> Although I have a feeling I'm overlooking some advanced uses of WebID 
> outside of just "A guy using a website with a decentralized 
> authentication and identity system", so I apologize in advance if I 
> sound naive :)
The issue here is that once we separate concerns we can then produce 
better narratives and working examples.


[1] http://youid.openlinksw.com

-- Identity Card (where Microsoft Live was the Profile Data Provider and 
my personal ODS-Briefcase is the Identity Card Storage Provider)

[3] http://id.myopenlink.net/public_home/KingsleyUyiIdehen/Public/YouID/ 
-- collection of some of my Public Identity Cards generated by YouID

-- Identity Card WebID (HTTP URI that denotes me)

-- What you get when you dereference the WebID used by my Identity Card .

>>     The use-cases I can think of, would be:
>>     1. You've lost your laptop and want to invalidate all your certs.
>     If you are using the WebID-TLS protocol, that amounts to removing
>     all the relations that associate the public keys (that are pairs
>     of the private keys in the lost laptop's key store) with WebIDs
>     (HTTP URI that denotes an Agent and serves as the value of the SAN
>     [SubjectAlternativeName] relation in your local X.509 cert. based
>     identity card/doc) in your profile document/identity card.
>     Basically, remove the relations in your public profile document
>     and you laptop will not be a source of identity related compromises.
>>     2. You had to recreate your certs and want to migrate from one
>>     cert to another so you don't loose your user account.
>     You can have you local credentials saved in a pkcs#12 file that's
>     accessible from a USB, some cloud storage, your personal backup
>     disk etc..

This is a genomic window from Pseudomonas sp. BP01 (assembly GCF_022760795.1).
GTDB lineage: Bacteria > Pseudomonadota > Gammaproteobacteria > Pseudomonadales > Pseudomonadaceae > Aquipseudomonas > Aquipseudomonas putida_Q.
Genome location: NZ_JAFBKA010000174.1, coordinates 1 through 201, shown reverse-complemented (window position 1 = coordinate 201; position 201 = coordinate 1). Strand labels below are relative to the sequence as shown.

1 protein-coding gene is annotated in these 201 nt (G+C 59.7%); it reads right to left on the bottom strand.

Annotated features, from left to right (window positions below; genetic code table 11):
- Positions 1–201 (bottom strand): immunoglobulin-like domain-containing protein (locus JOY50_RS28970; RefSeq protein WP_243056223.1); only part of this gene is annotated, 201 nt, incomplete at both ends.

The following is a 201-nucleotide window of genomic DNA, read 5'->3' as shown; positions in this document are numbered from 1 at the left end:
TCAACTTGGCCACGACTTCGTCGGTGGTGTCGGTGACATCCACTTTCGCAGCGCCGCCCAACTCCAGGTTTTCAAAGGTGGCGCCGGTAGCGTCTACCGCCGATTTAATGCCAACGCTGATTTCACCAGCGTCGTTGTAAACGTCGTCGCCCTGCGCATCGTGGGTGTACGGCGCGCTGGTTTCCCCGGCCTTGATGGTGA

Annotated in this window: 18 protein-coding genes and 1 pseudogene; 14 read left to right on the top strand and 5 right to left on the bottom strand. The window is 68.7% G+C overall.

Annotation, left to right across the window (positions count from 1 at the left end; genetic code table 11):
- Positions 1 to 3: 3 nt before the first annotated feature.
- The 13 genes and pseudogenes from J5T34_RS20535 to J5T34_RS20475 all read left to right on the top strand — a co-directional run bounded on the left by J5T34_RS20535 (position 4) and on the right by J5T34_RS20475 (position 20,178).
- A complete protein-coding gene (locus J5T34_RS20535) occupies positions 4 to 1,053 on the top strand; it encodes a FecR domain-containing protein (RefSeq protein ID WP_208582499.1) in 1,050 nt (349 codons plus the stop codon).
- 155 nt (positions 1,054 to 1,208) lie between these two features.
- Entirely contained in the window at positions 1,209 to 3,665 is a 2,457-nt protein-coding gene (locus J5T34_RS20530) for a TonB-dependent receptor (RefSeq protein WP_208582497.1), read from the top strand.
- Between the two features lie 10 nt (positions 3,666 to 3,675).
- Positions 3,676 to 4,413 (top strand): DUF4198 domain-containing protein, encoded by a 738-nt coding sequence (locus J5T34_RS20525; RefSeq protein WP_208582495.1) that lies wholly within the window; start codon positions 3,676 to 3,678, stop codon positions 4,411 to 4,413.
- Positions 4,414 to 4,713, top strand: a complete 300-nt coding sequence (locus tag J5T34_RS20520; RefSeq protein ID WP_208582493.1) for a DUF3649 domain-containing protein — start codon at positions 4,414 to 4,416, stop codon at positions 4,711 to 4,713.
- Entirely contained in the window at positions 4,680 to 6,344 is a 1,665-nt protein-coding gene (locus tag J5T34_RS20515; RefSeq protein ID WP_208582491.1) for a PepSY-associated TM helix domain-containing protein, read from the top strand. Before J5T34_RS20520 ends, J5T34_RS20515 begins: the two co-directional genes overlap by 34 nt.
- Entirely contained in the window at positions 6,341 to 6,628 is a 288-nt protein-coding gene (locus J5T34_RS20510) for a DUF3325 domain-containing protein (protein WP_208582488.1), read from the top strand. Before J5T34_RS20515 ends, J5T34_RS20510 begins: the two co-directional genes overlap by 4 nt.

>>     Both of these cases I don't think would be addressed with
>>     'logout' anyway.
>     They have nothing to do with login or logout.
>>     But again, maybe I'm just missing something. My experience with
>>     WebID is very limited so far.
>     The WebID-TLS protocol (authenticating identity claims gleaned
>     from "mirrored claims" across a combination of a local identity
>     card [X.509 cert] and public identity card/profile document)  and
>     a WebID (which addresses identity via denotation relations) are
>     two things that are loosely coupled. Understanding starts by
>     accepting these items are related (associated or connected), but
>     not the same thing.
>     Kingsley
>>     -Nick
>>     On Mon, May 5, 2014 at 2:32 PM, Kingsley Idehen
>>     <kidehen@openlinksw.com <mailto:kidehen@openlinksw.com>> wrote:
>>         On 5/5/14 7:46 AM, Kingsley Idehen wrote:
>>>         On 5/5/14 2:05 AM, Anders Rundgren wrote:
>>>>         On 2014-05-04 23:36, Kingsley Idehen wrote:
>>>>>         >On 5/3/14 11:13 PM, Anders Rundgren wrote:
>>>>>>         >>On 2014-05-03 20:51, Tim Berners-Lee wrote:
>>>>>>>>         >>> >On 2014-05 -03, at 10:45, Anders Rundgren<anders.rundgren.net@gmail.com>  <mailto:anders.rundgren.net@gmail.com>  wrote:
>>>>>>>>>>         >>>> >>We can call it whatever we like, the user-experience offered by WebID as featured
>>>>>>>>>>         >>>> >>onhttp://cimba.co  web doesn't meet reasonable user expectations [..]
>>>>>>>>         >>> >So imagine the browser was going to be changed to make that better.
>>>>>>>>         >>> >